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Mental Quickfix Program

Sometimes we find that things aren't going the way they should, and we are playing weaker than we know we can. If you discover that something is wrong mentally, it is time to go to red alert mode. In this issue I want to give you a short checklist (and a nice story on strange thinking in the end) for use in an ongoing match, when you discover that things are slipping out of your hand.

The main reasons why a match gets lost mentally are poor energy state and negative or strange (unconcentrated) thoughts. While mentally weak players can't do much about this 'cause they simply don't know there are strategies against, other players have some kind of a list of parameters they are checking and changing when necessary.

So whenever facing troubles in a match of darts go through this useful list:

Quickfix Checklist
  1. Check your energy state (if you don't know what this term means in sports psychology refer to Energy) For me that's the most important chapter of the story.
  2. Check your energy state like this:

    • Are you having fun? Do you enjoy yourself and the match?
      If the answer is yes, then your energy state is perfect. If the answer is no-
    • Do you feel bored or down?
      Then you run on very low energy. Put all your effort in increasing your energy level.
    • Do you have negative thoughts, do you grumble or are you even highly upset?
      Then you run on high negative energy. You must try to move to positive energy. Say "stop!" to negative thoughts, you are playing a game you love, don't you?

  3. Check your nervous state
    Are you nervous, are your knees or your arm shaking? If the answer is yes, use a relaxation technique, like "The Quiet Place" described in Tension.

  4. Do you have negative thoughts or fear of losing, even if your energy state is okay?

  5. Say "Stop!" to your inner self when discovering negative thoughts (works pretty well!). Try to talk to you quietly like this: "I am having fun. It's all okay. I'm cool. I know how to play well and I just do it now." This kind of self - persuasion will turn your thoughts positive again.

  6. Check your awareness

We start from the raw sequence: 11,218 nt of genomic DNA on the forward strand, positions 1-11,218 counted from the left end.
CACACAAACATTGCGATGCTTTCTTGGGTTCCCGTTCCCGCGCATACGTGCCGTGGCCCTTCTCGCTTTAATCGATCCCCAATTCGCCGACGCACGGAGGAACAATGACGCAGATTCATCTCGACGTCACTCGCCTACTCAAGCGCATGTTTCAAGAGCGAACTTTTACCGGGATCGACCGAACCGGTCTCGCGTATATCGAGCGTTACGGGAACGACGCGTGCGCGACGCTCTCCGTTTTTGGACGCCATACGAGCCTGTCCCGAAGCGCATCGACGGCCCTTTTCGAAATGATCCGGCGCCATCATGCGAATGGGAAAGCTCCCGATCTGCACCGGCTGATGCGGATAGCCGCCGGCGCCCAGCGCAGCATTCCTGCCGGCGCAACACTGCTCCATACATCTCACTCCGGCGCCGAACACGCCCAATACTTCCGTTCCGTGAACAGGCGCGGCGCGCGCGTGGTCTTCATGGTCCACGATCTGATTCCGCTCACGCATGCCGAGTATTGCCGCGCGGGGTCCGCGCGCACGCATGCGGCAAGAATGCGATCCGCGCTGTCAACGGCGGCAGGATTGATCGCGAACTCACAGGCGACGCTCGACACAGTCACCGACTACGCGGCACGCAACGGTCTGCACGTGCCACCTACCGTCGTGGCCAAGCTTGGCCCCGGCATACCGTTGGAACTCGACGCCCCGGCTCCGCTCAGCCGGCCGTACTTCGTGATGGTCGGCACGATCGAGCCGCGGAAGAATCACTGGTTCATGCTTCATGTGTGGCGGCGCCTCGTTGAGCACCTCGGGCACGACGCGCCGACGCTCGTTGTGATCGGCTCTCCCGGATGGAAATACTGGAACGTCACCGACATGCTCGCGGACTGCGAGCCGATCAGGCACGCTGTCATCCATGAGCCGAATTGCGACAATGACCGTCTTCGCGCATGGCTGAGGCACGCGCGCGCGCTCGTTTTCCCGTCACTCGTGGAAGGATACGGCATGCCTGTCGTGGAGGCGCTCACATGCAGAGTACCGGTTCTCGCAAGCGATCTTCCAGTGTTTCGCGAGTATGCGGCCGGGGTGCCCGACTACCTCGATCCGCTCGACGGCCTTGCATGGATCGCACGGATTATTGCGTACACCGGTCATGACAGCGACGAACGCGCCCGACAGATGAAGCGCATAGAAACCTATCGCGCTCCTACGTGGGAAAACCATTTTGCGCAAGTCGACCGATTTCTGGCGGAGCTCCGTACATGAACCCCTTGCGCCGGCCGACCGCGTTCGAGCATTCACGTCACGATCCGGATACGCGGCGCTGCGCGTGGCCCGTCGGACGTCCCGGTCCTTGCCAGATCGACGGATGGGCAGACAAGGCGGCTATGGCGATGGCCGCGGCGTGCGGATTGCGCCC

7. Do you have things under control or are you drifting out of the situation? It's important to anticipate the things going on, and to be aware of your overall mental state. Only if you know what you are doing you will be able to take proper actions against things not working right.

  8. Check your concentration

  9. Are you annoyed by these foolishly talking guys in the background? Or do you think about e.g. where to go for dinner after the tournament? A fully concentrated player would never consciously hear spectator talking and would never let thoughts not concerning the game in his mind. Whenever I discover that I feel diusturbed by something around me I think of the world class billiards player Blomdahl. After a successful final he was asked by a reporter if the sometimes very loud applause was disturbing him. He answered: "Applause? Was there any?"
These five points are well enough as a during-the-match-quickfix. I especially like the Blomdahl quote, because maintaining concentration seems tricky even for some great sportsmen. What strange thoughts some people can have during a competition is shown by an anecdote of former chess world champion Mikhael Tal. Once in a chessgame he was thinking about the sacrifice of a knight, and he suddenly remembered a russian song about a hippo falling into a swamp. He tried to develop a strategy for getting the poor animal out, but everything he could imagine didn't work. Finally, fed up by the impossibility of a rescue, he sacrificed the knight on the chess board intuitively. The day after a newspaper wrote "At this stage Tal made a well - thought knight sacrifice..."

 So whenever I discover a hippo or some other strange creature in my mind during a match of darts, I think of Blomdahl and Tal and ask myself honestly: Is there any? That's all it needs to vanish.

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Karlheinz Zöchling, Vienna, June 28, 1997